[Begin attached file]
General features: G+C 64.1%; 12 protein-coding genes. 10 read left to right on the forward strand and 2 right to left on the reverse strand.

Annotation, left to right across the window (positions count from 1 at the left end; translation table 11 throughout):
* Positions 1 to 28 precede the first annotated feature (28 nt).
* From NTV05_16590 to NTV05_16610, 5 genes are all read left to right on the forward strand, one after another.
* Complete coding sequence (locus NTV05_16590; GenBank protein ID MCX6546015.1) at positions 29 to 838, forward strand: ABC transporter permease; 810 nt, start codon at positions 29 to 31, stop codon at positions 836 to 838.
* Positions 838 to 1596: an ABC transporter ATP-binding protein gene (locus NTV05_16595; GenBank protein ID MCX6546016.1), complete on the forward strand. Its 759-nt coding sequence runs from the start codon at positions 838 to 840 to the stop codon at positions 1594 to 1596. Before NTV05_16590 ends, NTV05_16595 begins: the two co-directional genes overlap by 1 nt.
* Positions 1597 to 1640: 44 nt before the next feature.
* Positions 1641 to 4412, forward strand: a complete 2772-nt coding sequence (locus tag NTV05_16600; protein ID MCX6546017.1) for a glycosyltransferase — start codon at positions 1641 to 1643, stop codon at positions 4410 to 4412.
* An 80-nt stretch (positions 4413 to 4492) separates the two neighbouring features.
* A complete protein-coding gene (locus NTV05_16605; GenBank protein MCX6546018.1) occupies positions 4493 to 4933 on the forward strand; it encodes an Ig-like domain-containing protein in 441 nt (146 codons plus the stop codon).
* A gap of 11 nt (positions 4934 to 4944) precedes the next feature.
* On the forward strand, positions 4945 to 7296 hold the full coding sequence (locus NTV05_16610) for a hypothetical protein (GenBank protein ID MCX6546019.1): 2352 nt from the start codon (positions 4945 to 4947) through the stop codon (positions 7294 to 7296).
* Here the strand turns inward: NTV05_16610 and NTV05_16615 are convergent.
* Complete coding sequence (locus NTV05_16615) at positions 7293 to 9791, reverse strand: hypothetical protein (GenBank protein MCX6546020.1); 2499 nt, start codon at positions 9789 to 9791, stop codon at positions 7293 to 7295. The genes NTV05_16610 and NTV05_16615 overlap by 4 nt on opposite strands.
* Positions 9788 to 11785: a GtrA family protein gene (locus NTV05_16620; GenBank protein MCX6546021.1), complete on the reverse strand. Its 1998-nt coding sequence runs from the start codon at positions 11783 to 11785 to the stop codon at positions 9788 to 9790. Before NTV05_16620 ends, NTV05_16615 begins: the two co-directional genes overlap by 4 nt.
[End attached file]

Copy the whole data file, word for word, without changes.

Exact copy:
General features: G+C 64.1%; 12 protein-coding genes. 10 read left to right on the forward strand and 2 right to left on the reverse strand.

Annotation, left to right across the window (positions count from 1 at the left end; translation table 11 throughout):
* Positions 1 to 28 precede the first annotated feature (28 nt).
* From NTV05_16590 to NTV05_16610, 5 genes are all read left to right on the forward strand, one after another.
* Complete coding sequence (locus NTV05_16590; GenBank protein ID MCX6546015.1) at positions 29 to 838, forward strand: ABC transporter permease; 810 nt, start codon at positions 29 to 31, stop codon at positions 836 to 838.
* Positions 838 to 1596: an ABC transporter ATP-binding protein gene (locus NTV05_16595; GenBank protein ID MCX6546016.1), complete on the forward strand. Its 759-nt coding sequence runs from the start codon at positions 838 to 840 to the stop codon at positions 1594 to 1596. Before NTV05_16590 ends, NTV05_16595 begins: the two co-directional genes overlap by 1 nt.
* Positions 1597 to 1640: 44 nt before the next feature.
* Positions 1641 to 4412, forward strand: a complete 2772-nt coding sequence (locus tag NTV05_16600; protein ID MCX6546017.1) for a glycosyltransferase — start codon at positions 1641 to 1643, stop codon at positions 4410 to 4412.
* An 80-nt stretch (positions 4413 to 4492) separates the two neighbouring features.
* A complete protein-coding gene (locus NTV05_16605; GenBank protein MCX6546018.1) occupies positions 4493 to 4933 on the forward strand; it encodes an Ig-like domain-containing protein in 441 nt (146 codons plus the stop codon).
* A gap of 11 nt (positions 4934 to 4944) precedes the next feature.
* On the forward strand, positions 4945 to 7296 hold the full coding sequence (locus NTV05_16610) for a hypothetical protein (GenBank protein ID MCX6546019.1): 2352 nt from the start codon (positions 4945 to 4947) through the stop codon (positions 7294 to 7296).
* Here the strand turns inward: NTV05_16610 and NTV05_16615 are convergent.
* Complete coding sequence (locus NTV05_16615) at positions 7293 to 9791, reverse strand: hypothetical protein (GenBank protein MCX6546020.1); 2499 nt, start codon at positions 9789 to 9791, stop codon at positions 7293 to 7295. The genes NTV05_16610 and NTV05_16615 overlap by 4 nt on opposite strands.
* Positions 9788 to 11785: a GtrA family protein gene (locus NTV05_16620; GenBank protein MCX6546021.1), complete on the reverse strand. Its 1998-nt coding sequence runs from the start codon at positions 11783 to 11785 to the stop codon at positions 9788 to 9790. Before NTV05_16620 ends, NTV05_16615 begins: the two co-directional genes overlap by 4 nt.